Being Frank is a monthly column written by the chair of the Northwest Indian Fisheries Commission. As a statement from the NWIFC chair, the column represents the interests and concerns of treaty Indian tribes throughout western Washington.
Tough times call for hard decisions, and we are facing some of the most difficult times we’ve ever seen when it comes to this year’s expected coho returns to western Washington.
After last year’s disastrous coho run, the tribal and state co-managers are taking the drastic step of considering a zero option for salmon fishing off the Washington coast and in Puget Sound.
Coho returns in most areas last year were less than half of what was expected. Those that returned displayed the effects of poor ocean conditions: warmer-than-normal water and less nutritious food for salmon. Most were 20 to 30 percent smaller than normal. Females returned with about 40 percent fewer eggs. That will result in a huge drop in both natural and hatchery production in the years to come.
The tribal and state co-managers need a full range of options – including no fishing at all – as we work to craft limited fisheries to meet basic needs over the next month. We hope it doesn’t come to that. Our cultures, treaty rights and economies depend on salmon. But the resource must come first.
We don’t know how many coho will be coming back, how healthy they will be or how many eggs the females will have. We have never seen runs this low, so we don’t know how well they might bounce back. That’s why zero must be the starting place for fisheries management planning this year.
Both hatchery and naturally spawning coho are in the same boat this year because both are equally affected by poor ocean conditions. In many instances, returns will likely be far below minimum levels needed to produce the next generation of salmon.
The Nisqually Tribe’s Kalama Creek Hatchery and the state’s Wallace River and Minter Creek hatcheries likely won’t even come close to reaching egg-take goals. It will be a nail-biter for many other hatcheries.
We must reduce impacts on returning hatchery fish to maximize returns to some facilities so we can meet egg shortfalls at others. Tribes are evaluating possible impacts from cherished ceremonial and subsistence fisheries that are a cornerstone of our cultures. That’s because every impact matters, whether from mark selective sport fisheries targeting hatchery salmon in marine waters to in-river trout fisheries that impact both hatchery and naturally spawning coho.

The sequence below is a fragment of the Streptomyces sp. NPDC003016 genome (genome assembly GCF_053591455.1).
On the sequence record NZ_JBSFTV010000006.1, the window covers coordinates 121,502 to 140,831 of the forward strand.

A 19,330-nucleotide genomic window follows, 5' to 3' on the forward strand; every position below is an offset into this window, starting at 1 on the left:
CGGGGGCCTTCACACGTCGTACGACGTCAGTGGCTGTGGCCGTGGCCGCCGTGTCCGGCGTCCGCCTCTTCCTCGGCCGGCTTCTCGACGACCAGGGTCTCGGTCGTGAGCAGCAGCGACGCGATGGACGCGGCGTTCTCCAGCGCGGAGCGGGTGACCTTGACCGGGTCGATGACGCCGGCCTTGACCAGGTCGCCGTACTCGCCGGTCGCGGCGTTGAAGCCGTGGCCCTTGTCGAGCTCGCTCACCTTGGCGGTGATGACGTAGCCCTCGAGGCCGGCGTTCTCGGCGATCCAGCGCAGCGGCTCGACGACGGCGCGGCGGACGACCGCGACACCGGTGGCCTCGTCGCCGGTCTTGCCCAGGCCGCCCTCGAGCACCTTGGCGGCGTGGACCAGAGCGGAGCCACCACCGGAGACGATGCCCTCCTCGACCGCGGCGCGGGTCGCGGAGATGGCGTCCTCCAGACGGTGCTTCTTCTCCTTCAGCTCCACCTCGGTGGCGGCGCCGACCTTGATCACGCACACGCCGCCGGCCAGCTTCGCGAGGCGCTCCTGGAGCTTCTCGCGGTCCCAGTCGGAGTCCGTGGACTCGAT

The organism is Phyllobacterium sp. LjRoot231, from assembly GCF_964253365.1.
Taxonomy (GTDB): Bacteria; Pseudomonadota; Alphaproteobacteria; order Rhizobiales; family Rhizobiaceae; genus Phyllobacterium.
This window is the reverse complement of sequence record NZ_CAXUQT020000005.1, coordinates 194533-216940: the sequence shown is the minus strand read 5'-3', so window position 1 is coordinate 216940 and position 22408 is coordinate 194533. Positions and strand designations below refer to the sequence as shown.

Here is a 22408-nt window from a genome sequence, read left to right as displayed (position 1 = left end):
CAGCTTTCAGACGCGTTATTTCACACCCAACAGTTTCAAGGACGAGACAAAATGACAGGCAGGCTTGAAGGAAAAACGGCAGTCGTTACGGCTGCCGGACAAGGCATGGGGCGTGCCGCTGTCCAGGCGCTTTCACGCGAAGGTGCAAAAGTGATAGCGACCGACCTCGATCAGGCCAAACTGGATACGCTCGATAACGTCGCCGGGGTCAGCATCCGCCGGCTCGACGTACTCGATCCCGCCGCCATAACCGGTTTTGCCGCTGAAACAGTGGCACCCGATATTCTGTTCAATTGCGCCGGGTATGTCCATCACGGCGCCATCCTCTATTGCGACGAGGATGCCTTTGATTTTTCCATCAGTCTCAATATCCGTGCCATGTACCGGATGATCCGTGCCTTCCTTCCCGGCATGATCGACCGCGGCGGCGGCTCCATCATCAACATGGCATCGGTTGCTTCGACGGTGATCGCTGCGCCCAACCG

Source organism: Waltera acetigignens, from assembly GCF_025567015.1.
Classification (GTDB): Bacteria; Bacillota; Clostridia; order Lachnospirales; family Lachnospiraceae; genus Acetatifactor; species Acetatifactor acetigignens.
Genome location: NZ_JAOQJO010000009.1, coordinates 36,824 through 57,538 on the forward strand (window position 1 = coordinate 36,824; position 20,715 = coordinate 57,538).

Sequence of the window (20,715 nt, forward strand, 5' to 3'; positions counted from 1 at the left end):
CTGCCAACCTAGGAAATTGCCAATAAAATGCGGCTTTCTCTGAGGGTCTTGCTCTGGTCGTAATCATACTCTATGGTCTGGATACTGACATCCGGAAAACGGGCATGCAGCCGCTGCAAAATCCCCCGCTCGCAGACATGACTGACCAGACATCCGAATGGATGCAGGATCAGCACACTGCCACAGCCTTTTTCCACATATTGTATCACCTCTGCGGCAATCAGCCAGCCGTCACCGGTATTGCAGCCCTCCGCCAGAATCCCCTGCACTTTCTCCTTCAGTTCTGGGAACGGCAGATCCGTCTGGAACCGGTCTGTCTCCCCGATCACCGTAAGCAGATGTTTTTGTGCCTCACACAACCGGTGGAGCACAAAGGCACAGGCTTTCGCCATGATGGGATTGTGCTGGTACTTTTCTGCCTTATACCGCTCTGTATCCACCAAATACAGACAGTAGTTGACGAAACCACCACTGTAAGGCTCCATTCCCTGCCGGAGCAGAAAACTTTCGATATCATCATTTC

With plenty of good habitat, salmon populations are naturally resilient and able to withstand the impacts of poor ocean conditions. But today we are losing salmon habitat faster than it can be restored and the trend shows no signs of change. As a result, low returns are getting lower and returns for healthy populations are declining, too. The overall trend points in only one direction: downward.
We are in a situation where every year each returning salmon is becoming more and more important. The room for error continues to shrink. Even small mistakes can have huge consequences in times like these. That’s why conservation must be the first rule of fisheries management.
We don’t know what the future holds for the salmon and us, but we do know that we cannot sacrifice tomorrow’s salmon for today’s harvest. Those fish belong to the generations that will follow us.
Lorraine Loomis is the chair of the Northwest Indian Fisheries Commission.
For more information, contact: Tony Meyer or Emmett O’Connell, (360) 438-1181.